When you vote on Tuesday—or anytime before, since Michigan already allows that—you’ll find three proposals on the back of your ballot. You’ve seen them flashed on your televisions and social media feeds since September, or perhaps earlier. Proposal 3, which seeks to liberalize Michigan’s abortion laws, has received the most limelight. Proposal 1 fiddles with legislative term limits and financial disclosures. Yet Proposal 2, which may seem to some as a “sure, why not?” administrative change, may impose burdens on small Michigan towns that also deserve to be highlighted.
If adopted, Proposal 2 would require all municipalities to offer nine days of in-person, early voting prior to Election Day. Every township, every city, would have to staff precincts with poll workers and supply them accordingly, from Detroit to tiny Pointe Aux Barques Township (population: 17). Though it’s possible that our state’s smallest municipalities could receive support from its county, someone is bound to foot the bill in the end. Whether it’s at the municipality or county level—or if the state provides grants to small towns—the taxpayer will pay for this expansion.
Needless to say, many local clerks are nervous about this proposal. Small towns will be disproportionately saddled by the burdens that Proposal 2 introduces. This isn’t necessarily surprising, considering the fact that geographic narcissism and metropolitan bias already impact our state. Rural Michigan may again be the victim of metropolitans’ pie-in-the-sky aspirations in this instance.
The cost of staffing polling sites for more than a week of early voting is not the only tab that Proposal 2 leaves taxpayers to pick up. The Michigan Department of State will cover the cost of postage for absentee ballot applications, and the absentee ballots themselves, to the tune of $15.7 million per election. Where else could taxpayer funds go? Maybe parks and naturespace development, social services for the underserved, and better training and equipment for law enforcement and fire. Or, simply not increasing government spending during one of the nation’s worst periods of inflation and wallet pain. Pick your poison.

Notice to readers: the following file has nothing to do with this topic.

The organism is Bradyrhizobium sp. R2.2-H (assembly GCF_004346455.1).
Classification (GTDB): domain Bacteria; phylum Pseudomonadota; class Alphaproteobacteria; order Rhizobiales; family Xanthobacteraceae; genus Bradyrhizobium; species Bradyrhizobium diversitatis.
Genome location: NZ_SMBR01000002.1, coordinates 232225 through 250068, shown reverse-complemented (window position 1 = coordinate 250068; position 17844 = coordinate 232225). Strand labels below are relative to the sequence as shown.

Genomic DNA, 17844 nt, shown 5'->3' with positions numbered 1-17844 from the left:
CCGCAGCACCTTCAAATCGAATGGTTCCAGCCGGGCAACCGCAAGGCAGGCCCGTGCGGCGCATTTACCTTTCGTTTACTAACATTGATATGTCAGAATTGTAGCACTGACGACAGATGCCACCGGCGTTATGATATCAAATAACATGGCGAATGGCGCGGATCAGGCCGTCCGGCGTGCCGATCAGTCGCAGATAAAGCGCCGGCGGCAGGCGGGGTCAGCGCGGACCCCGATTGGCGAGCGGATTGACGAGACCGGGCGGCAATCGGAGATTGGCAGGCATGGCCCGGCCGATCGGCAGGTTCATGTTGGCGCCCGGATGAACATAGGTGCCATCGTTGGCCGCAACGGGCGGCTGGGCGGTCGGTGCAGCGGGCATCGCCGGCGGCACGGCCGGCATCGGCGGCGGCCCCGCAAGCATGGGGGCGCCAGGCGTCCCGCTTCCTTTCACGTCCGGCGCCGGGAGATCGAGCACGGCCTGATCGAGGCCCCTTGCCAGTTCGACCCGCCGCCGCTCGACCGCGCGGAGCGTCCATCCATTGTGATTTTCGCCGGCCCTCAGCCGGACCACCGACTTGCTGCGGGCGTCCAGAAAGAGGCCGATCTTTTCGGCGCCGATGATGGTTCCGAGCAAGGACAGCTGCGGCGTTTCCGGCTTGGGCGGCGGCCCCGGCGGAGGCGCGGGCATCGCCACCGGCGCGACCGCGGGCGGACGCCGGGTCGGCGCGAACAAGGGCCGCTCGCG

One is left to ask what a costly early voting scheme adds to our representative democracy. The state of Michigan presently has universally available absentee voting, not to mention traditional precinct voting on election day. This approach worked well even during the 2020-21 COVID elections. Additional early voting days may do nothing to boost turnout: they simply encourage people to vote early. Those voters who weren’t planning to vote don’t seem to be any more likely to vote even if their state offers early voting. Some studies even indicate that early voting does the opposite: it may reduce election turnout. As we dedicate ourselves to the possible fate of early voting, it would be nice to have a preponderance of evidence that it is effective in improving voter turnout. And yet, that evidence is not forthcoming.
Proposal 2 also allows municipalities to accept donations from private sources to run their elections. So my concerns about additional taxes may be unfounded, if handy-dandy billionaires step up and foot the bill. Of course, one shouldn’t be concerned. Billionaires always have our best interests in mind, right?
What is there to gain from this change? Though its intentions may be admirable, its effects are either detrimental or untested. The bottom line is clear: Proposal 2 offers a change to Michigan’s constitution that puts a strain on our wallets, entertains an unproven theory of boosting turnout, and legitimizes dubious sources to fund the most sacred of democratic rituals. Because of these factors, I encourage you to vote no on Proposal 2.